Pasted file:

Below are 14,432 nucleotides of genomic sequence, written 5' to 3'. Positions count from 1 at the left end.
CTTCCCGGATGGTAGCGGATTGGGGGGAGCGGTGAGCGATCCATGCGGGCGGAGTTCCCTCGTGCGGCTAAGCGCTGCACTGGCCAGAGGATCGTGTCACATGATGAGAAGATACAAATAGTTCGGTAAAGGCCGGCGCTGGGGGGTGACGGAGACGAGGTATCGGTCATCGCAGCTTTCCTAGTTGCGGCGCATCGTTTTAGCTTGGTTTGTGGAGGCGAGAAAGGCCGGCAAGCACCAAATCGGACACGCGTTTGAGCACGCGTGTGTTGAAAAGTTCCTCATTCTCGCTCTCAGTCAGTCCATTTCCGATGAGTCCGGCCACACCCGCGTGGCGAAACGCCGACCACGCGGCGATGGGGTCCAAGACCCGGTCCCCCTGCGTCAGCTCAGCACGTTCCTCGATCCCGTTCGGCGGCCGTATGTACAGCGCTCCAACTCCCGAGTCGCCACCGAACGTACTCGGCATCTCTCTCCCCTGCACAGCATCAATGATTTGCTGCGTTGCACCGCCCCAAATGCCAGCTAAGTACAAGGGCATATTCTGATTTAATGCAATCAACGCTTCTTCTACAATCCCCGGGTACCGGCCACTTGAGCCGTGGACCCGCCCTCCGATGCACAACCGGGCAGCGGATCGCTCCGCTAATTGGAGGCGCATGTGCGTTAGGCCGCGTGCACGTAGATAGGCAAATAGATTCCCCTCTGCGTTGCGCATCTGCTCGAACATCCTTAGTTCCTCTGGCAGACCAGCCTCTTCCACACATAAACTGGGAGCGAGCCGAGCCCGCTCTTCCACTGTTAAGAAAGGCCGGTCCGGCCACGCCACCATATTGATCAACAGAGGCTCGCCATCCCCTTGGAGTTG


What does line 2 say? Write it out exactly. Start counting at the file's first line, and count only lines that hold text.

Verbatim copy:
CTTCCCGGATGGTAGCGGATTGGGGGGAGCGGTGAGCGATCCATGCGGGCGGAGTTCCCTCGTGCGGCTAAGCGCTGCACTGGCCAGAGGATCGTGTCACATGATGAGAAGATACAAATAGTTCGGTAAAGGCCGGCGCTGGGGGGTGACGGAGACGAGGTATCGGTCATCGCAGCTTTCCTAGTTGCGGCGCATCGTTTTAGCTTGGTTTGTGGAGGCGAGAAAGGCCGGCAAGCACCAAATCGGACACGCGTTTGAGCACGCGTGTGTTGAAAAGTTCCTCATTCTCGCTCTCAGTCAGTCCATTTCCGATGAGTCCGGCCACACCCGCGTGGCGAAACGCCGACCACGCGGCGATGGGGTCCAAGACCCGGTCCCCCTGCGTCAGCTCAGCACGTTCCTCGATCCCGTTCGGCGGCCGTATGTACAGCGCTCCAACTCCCGAGTCGCCACCGAACGTACTCGGCATCTCTCTCCCCTGCACAGCATCAATGATTTGCTGCGTTGCACCGCCCCAAATGCCAGCTAAGTACAAGGGCATATTCTGATTTAATGCAATCAACGCTTCTTCTACAATCCCCGGGTACCGGCCACTTGAGCCGTGGACCCGCCCTCCGATGCACAACCGGGCAGCGGATCGCTCCGCTAATTGGAGGCGCATGTGCGTTAGGCCGCGTGCACGTAGATAGGCAAATAGATTCCCCTCTGCGTTGCGCATCTGCTCGAACATCCTTAGTTCCTCTGGCAGACCAGCCTCTTCCACACATAAACTGGGAGCGAGCCGAGCCCGCTCTTCCACTGTTAAGAAAGGCCGGTCCGGCCACGCCACCATATTGATCAACAGAGGCTCGCCATCCCCTTGGAGTTG